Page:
I'm fighting a losing battle
16 Jul 2009 02:08
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Nutella? Nutino? Hazelnut Spreads
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As thinking human beings, we are constantly manufacturing our perceptions of the world — when we see something, we question whether it's right or wrong. But whatever we decide, we attempt to live our lives based on our newly developed belief.

What happens, however, when it seems like the entire world is contradicting what you think is right or wrong? How you continue to do the right thing, when nobody else is?

Music. Movies. Books. Video Games. Software. Operating Systems.

I'm talking about piracy. I see people around…

Nothing like the real thing
© James Kanjo 2009
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  • Who generously offer their music through P2P1 sharing networks;
  • Who honourably save their family the hassle of wasting money on buying movies, buy downloading hundreds of freely available pirated copies;
  • Who go to great efforts to grasp hold of an unpublished book and publish it on the internet for the whole world to see;
  • Who kindly burn CDs for their friends, to keep them up-to-date with the latest games;
  • Who charitably share software keys of expensive software, so that everybody has the opportunity to use the top-of-the-line programs;
  • Who righteously hack newly released Operating Systems to rid them of requiring a license to run them, and distribute so that nobody needs to waste money constantly buying the latest upgrades.

When music, movies, books, video games, software and operating systems are readily available for purchase, there is NO just way of obtaining replications.2 People don't seem to understand why it's wrong, however.

It is stealing. It is theft from the owner of the intellectual work in question.

A music artist, Jane, has spent the past 7 months creating a song that is going to rock the world. She has spent her life savings on researching, sound equipment, training, software and instruments to produce this song. At last the song is finally released to the public.

Rupert decides to buy the song, which costs him $2. After listening to it, Rupert says “WOW! This song is the BEST song I've ever heard!”. He decides to share the song on a P2P network, burn a dozen CDs to give to his friends and family, and even set up a download link on his blog. All recipients of this song are dazzled by it. They too, make copies and share it with the world. Soon the entire world has this song, and absolutely love it!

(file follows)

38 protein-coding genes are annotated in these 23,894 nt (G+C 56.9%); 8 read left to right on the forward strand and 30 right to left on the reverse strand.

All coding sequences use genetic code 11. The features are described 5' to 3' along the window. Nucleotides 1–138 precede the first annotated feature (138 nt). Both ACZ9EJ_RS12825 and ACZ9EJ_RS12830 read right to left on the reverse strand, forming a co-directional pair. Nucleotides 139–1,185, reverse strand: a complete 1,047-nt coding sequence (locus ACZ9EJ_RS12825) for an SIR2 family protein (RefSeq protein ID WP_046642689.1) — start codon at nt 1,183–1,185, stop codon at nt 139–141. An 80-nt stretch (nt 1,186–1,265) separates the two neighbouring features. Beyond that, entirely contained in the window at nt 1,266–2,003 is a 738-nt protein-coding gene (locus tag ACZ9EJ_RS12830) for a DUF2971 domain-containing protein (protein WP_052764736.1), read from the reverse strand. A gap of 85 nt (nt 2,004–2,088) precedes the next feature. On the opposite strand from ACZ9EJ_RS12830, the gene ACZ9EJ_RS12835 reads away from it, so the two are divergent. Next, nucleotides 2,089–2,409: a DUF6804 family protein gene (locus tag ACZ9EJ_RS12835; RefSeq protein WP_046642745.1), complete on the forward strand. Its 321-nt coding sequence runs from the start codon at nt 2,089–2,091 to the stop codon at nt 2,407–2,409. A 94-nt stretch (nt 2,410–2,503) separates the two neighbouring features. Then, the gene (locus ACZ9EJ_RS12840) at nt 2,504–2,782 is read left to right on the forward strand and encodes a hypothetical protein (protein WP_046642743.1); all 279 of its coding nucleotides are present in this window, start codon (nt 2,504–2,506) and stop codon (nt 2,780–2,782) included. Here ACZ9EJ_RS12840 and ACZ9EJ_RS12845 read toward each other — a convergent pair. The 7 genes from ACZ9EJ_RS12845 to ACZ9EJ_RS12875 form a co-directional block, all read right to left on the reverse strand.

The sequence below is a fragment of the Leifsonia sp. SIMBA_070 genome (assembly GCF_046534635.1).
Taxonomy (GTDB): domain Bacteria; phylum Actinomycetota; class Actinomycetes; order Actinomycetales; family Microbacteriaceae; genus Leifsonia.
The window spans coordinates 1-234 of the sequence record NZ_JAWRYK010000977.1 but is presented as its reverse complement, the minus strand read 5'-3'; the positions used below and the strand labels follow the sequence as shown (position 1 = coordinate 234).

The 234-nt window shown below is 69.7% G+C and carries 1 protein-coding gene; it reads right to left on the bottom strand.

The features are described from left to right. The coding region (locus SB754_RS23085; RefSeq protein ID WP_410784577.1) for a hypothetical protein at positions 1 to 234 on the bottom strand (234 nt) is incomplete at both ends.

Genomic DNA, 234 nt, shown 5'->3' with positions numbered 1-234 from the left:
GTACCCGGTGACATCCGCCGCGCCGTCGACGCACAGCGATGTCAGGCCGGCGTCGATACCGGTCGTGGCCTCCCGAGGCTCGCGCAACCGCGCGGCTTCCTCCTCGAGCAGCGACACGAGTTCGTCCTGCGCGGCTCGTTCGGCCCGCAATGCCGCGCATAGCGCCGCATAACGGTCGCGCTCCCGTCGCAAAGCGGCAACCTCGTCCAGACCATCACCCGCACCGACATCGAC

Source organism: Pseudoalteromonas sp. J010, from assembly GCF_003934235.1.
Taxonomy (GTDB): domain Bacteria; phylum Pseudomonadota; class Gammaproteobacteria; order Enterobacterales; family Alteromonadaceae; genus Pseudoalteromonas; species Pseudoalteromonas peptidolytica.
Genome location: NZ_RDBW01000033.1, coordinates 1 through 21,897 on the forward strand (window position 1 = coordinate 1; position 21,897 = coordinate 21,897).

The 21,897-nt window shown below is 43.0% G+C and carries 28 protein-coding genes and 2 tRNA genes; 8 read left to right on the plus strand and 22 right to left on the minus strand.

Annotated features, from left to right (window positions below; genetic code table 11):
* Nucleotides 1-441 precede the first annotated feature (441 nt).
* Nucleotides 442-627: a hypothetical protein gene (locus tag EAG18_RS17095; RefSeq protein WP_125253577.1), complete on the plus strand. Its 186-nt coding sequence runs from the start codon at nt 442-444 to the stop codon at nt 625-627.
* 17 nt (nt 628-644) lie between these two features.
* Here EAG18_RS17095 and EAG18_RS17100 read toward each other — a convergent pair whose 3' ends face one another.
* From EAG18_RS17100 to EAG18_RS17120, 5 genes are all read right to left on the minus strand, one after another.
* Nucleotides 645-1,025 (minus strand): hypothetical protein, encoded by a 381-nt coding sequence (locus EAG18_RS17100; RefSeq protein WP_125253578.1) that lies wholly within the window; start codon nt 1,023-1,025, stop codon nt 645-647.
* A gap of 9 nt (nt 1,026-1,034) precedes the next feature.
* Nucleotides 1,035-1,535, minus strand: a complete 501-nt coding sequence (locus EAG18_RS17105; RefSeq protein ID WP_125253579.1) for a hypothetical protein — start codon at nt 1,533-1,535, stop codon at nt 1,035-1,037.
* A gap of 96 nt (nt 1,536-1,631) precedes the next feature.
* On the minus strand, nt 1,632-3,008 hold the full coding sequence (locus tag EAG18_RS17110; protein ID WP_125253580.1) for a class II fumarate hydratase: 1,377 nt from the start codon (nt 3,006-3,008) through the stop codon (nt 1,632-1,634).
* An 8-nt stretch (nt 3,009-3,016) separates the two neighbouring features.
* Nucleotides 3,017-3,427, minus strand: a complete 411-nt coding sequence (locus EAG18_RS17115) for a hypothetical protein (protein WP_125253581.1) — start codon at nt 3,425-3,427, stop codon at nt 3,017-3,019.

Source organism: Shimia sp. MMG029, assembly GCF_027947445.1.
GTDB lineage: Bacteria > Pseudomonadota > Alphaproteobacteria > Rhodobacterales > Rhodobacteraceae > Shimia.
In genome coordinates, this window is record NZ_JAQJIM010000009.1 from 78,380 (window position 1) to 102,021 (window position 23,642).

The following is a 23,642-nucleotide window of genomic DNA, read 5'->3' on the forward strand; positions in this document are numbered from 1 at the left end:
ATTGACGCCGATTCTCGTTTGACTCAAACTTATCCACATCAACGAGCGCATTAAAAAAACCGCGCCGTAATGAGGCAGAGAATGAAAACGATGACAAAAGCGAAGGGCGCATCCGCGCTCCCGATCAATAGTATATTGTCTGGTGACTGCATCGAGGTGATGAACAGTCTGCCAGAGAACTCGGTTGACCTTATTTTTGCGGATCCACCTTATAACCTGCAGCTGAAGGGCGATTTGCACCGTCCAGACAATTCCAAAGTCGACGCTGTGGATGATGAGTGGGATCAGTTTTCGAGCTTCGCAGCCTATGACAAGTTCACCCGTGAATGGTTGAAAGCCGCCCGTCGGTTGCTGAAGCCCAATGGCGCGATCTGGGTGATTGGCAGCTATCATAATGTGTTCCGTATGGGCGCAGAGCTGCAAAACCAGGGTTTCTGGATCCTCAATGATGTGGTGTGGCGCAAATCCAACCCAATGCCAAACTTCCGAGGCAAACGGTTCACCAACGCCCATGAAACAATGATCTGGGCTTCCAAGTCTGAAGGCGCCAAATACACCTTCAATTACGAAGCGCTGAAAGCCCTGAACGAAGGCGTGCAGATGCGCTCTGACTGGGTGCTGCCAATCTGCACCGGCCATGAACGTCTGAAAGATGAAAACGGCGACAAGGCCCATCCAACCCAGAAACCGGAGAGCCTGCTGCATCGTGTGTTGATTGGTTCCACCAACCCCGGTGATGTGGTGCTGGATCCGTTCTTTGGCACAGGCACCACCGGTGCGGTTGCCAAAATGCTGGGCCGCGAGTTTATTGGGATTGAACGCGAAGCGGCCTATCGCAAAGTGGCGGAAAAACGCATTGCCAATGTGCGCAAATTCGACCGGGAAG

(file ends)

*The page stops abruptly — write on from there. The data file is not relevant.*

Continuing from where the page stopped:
Meanwhile, Jane has made a terrible investment. After spending all this money to release her song, only one person bought it. She is in debt to many banks, and is forced to move out of her home (being unable to afford it any longer). Jane was traumatised that she spent so much time, energy, brain-power and creativity on something that nobody wanted to buy.

Millions of copies of this song are now circulating the world. Rupert was the only person who purchased the song. Therefore Rupert has effectively stolen MILLIONS of copies of the song from Jane, merely because he shared it.

This is why piracy is wrong. When people go to such efforts to make something that is good, they deserve to be paid for it. If you share a song from your favourite artist, then you are actually punishing your the artist, and stopping them from making the money they deserve.

People have said to me, "But they've made so much money already, they don't need any more, so I don't need to buy it". Wrong wrong wrong. How much they're profiting is not only none of your business, but they deserve to profit from EVERY copy of their song, despite how much money they have.

Whenever somebody offers me CD, DVD, book or anything else, I always first ask "Is it a pirated copy?". If it is, I politely reject the offer. If it is the real deal, I'll check it out. If I like what it is, then I'll buy my own copy.

I'm fighting a losing battle here, but I'll never give up. Hopefully, people will understand the wrongness of piracy, and will follow my example.

~ James Kanjo


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